I don’t think you are taking into consideration how congested the airwaves are nor how receivers are capable of picking up weak signals when there is nothing else on that channel in the vicinity. There is nothing out of the ordinary happening based on the behavior you’ve given.

    #29557

    Broadway
    Participant

    Driving in Eugene a couple of years ago noted that KPIJ did not have that good of coverage…multipath issues…maybe that’s when they were having trouble? Mountain top to mountain top…FM RF travels well line of site…especially with the sensitivity of modern day FM car radios.

    #29560

    lastday
    Participant

    My point was not about reception at the dam, except to emphasize how far KPIJ is reaching. My point is about reception in Oakridge, even up close to the KAVE transmitter.

    The day KAVE was down, KPIJ sounded about the same in Oakridge as it typically does in Eugene.

    Is capture ratio the ability of the receiver to discriminate between two signals of different strengths on the same frequency?

    #29570

    Andy Brown
    Participant

    “The day KAVE was down, KPIJ sounded about the same in Oakridge as it typically does in Eugene.”

    As long as there is 20 dBu or more of signal strength that will be the case. In fact, even when you are between two signals on the same channel, if one has 20 dB more signal strength then the other you won’t even hear the weaker one. The entire FM service is predicated on that 20 dBu difference.

    “Is capture ratio the ability of the receiver to discriminate between two signals of different strengths on the same frequency?”

    Yes, but that’s a receiver specification that really has little bearing on your questions. The only facts that matter in this case is free space loss.

    Also, don’t get sucked in to the old AM notion that stronger signals sound louder. Loudness on FM is a function of average modulation percentage. As long as there is enough signal to obtain full quieting, the ‘loudness’ will be the same whether you are close to the transmitter or at the edge of useful coverage.

    #29593

    lastday
    Participant

    Duly noted. Thanks again for your input.

    #30147

    lastday
    Participant

    This is today in Oakridge, about 1/4 mile from the KAVE transmitter (water tower in the background). The “fuzzy” reception is KAVE. The cleaner signal is KRVM.

    I shared this with KRVM. Turns out they said they just had an engineering study done. The results show KPIJ is interfering with KAVE. The video helps bolster their claim of interference.

    Driving back to Eugene on Hwy 58 the car radio flipped to KPIJ just past Westfir.

    I did the video in loser portrait mode on purpose to include the horizon & general weather conditions.

    #30148

    Andy Brown
    Participant

    They’re on a water tower? Bingo. What else is on that water tower? Cellular?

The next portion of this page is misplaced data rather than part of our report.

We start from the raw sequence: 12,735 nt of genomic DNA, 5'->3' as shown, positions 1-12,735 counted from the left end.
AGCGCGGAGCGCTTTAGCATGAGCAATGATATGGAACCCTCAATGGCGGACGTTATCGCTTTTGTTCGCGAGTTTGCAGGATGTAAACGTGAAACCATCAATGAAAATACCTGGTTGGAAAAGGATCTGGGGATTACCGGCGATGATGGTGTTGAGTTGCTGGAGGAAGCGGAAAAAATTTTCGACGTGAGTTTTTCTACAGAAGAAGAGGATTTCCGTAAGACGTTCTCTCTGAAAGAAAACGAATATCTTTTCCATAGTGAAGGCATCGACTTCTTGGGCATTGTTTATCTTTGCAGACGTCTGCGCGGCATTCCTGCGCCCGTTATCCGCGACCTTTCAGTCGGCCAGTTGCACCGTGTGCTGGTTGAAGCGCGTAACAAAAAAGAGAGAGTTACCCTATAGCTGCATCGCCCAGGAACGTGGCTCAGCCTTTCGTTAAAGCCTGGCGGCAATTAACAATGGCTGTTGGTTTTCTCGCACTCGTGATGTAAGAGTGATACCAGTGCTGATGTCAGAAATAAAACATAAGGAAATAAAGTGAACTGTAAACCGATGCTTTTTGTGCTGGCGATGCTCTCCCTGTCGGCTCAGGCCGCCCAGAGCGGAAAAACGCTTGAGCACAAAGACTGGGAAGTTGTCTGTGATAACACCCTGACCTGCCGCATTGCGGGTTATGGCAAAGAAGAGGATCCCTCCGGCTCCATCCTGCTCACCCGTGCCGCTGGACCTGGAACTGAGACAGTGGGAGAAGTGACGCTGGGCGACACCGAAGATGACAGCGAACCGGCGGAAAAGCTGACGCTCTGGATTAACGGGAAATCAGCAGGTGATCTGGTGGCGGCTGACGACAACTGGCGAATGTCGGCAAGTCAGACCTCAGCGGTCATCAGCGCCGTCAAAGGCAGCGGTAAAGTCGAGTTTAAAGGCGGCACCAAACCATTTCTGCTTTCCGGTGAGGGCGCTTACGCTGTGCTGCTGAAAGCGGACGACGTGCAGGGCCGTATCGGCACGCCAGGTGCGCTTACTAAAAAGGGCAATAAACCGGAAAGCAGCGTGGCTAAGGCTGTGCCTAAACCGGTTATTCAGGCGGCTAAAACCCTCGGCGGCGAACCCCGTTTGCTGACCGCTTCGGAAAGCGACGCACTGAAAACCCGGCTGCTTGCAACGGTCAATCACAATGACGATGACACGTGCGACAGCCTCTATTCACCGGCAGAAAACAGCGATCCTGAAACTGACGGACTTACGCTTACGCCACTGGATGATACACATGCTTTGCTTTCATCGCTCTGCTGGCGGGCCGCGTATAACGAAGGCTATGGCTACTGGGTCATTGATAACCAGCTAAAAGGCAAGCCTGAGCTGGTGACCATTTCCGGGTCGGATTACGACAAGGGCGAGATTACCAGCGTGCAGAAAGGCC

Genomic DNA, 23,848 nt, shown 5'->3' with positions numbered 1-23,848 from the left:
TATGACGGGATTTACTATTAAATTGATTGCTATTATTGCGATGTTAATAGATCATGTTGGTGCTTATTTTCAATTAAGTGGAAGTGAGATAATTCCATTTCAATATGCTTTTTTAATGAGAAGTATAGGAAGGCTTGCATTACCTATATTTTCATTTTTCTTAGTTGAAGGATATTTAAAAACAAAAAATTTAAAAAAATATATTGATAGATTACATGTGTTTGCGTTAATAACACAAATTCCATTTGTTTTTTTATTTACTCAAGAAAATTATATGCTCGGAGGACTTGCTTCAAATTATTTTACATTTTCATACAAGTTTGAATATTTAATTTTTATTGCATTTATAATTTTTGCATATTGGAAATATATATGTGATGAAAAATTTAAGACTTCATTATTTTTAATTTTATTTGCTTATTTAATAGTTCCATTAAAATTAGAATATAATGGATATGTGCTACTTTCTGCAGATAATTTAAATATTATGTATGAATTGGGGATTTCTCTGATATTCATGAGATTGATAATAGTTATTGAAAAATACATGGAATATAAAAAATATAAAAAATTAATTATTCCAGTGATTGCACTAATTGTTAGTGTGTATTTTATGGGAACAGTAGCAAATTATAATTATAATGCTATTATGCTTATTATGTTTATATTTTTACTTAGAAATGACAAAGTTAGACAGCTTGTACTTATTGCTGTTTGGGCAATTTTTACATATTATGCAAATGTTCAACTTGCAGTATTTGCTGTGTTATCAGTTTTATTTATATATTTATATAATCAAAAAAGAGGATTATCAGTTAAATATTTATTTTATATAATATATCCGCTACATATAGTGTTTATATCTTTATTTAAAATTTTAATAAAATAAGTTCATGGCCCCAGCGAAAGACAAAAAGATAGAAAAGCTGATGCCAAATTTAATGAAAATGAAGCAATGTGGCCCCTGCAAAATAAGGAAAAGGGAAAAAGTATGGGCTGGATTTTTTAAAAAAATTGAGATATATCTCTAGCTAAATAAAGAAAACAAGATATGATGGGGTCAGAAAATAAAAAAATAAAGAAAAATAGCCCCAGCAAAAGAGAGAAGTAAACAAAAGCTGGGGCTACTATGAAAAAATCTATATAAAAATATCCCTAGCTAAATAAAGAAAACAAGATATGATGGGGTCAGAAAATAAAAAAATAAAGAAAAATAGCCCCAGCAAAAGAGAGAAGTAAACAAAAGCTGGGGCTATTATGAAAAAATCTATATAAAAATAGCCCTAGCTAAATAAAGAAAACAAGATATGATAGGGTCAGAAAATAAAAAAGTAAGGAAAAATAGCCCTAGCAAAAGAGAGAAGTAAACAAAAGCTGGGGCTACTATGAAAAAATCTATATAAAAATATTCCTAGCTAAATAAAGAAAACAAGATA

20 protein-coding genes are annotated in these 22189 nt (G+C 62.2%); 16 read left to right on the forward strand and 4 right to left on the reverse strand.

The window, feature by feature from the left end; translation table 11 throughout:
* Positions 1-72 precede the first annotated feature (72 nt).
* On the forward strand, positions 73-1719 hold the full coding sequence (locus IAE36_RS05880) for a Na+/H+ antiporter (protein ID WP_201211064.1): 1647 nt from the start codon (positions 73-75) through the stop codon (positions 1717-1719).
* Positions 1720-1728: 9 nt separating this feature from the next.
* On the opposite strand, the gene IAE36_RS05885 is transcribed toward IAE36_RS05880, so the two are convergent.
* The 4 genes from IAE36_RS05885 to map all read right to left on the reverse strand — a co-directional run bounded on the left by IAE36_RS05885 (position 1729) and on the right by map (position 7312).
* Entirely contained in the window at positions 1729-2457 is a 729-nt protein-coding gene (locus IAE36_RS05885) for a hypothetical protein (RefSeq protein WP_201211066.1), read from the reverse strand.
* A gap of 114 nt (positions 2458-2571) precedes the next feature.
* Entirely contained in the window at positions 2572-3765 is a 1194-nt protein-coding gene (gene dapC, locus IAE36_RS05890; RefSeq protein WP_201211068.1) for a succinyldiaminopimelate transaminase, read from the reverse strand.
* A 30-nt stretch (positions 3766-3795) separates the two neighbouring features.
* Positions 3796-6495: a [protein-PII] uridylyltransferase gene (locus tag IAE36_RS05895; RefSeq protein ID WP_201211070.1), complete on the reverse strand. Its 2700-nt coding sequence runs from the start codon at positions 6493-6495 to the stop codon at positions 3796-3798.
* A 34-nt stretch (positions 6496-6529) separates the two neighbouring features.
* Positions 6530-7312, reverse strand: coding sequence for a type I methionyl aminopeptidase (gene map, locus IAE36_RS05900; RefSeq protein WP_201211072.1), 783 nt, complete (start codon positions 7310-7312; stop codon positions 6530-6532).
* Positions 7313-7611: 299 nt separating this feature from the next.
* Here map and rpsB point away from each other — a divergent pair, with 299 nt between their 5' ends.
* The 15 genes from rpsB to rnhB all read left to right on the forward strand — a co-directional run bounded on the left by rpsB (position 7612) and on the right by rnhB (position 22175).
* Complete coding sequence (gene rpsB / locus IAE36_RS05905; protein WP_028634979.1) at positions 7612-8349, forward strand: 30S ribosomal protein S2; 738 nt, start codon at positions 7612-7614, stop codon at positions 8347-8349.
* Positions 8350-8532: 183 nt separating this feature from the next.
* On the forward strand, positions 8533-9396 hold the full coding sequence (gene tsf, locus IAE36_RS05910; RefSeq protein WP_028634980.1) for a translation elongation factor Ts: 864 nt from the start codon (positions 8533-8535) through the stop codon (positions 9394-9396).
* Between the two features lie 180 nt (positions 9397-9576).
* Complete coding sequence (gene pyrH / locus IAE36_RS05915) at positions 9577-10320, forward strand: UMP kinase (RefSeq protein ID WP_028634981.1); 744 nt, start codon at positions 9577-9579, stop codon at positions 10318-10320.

Water tower installations are giant IM (intermodulation) generators. Radio towers are always galvanized (dipped in hot zinc) to avoid the skin effect. Water towers are usually just steel with no coating except maybe paint in some cases.

    Unless the “engineering study” found massive problems at other locations not near the water tower, that is the problem. Land mobile antennae have been using water towers for years, and IM is a constant problem.

    Think of it this way, the water tower is allowing the radio frequency energy to run on its outer surface like it was part of the antenna generating all kinds of destructive interference (where the same signal interferes with itself due to phase cancellation). It’s pretty complicated to analyze but it’s been documented.

    Water towers are a poor choice for VHF. UHF can get away with it most of the time.

    http://bit.ly/2t4S1Zr

    https://en.wikipedia.org/wiki/Skin_effect

    This is easy to prove. Turn off the supposed offender and more than likely you will find the same problems still exist only the weaker signal will not be there, just noise and hash.

    #30149

    lastday
    Participant

    I don’t think there’s anything else on the water tower. Certainly not a cellular transmitter. Directional antenna to receive 91.9 in HD, transmitter for 88.5.

    As I noted previously, when KAVE was shut off, KPIJ came in clearly.

    I get that KAVE is not the ideal setup.

    KRVM is talking to KPIJ’s engineer about it. We’ll see what comes of it.

    #30167

    lastday
    Participant

    https://en.m.wikipedia.org/wiki/Occam%27s_razor

    Went up to Oakridge with an aligned Sony XDR-F1HD and a decent antenna. Premise: The Sony’s astronomical selectivity etc is so good it will have no trouble picking KAVE out of the KPIJ fog. Especially close to the water tower.

    Except it didn’t. Sounded exactly the same as the car radio. Proximity to the KAVE transmitter and antenna orientation on the XDR made no difference at all in the XDR’s fuzzy reception.

    Conclusion: KAVE is broadcasting fuzz. Most likely explanation for that is a problem with the antenna receiving KRVM-HD1 over the air or the coax feeding the XDR’s antenna input.

    Or someone accidentally switched the XDR to Forced Analog mode, but I doubt that.

    My money is on the receiving antenna for KRVM-HD1 or its cabling to the XDR.

    Notwithstanding the above, KPIJ is still strangely strong there. I wouldn’t give up on that avenue of pursuit yet as a secondary problem.

    Fair and Balanced. Relentlessly persisent. OCD. LOL.

    #30172

    Andy Brown
    Participant

    “a problem with the antenna receiving KRVM-HD1 over the air or the coax feeding the XDR’s antenna input.”

    It’s quite possible that KAVE input needs to be filtered to eliminate KPIJ.

    In all cases it’s not KPIJ’s responsibility, assuming they are operating at proper power. KAVE has made a poor choice being on a water tower which could be amplifying the signals hitting the receive antenna.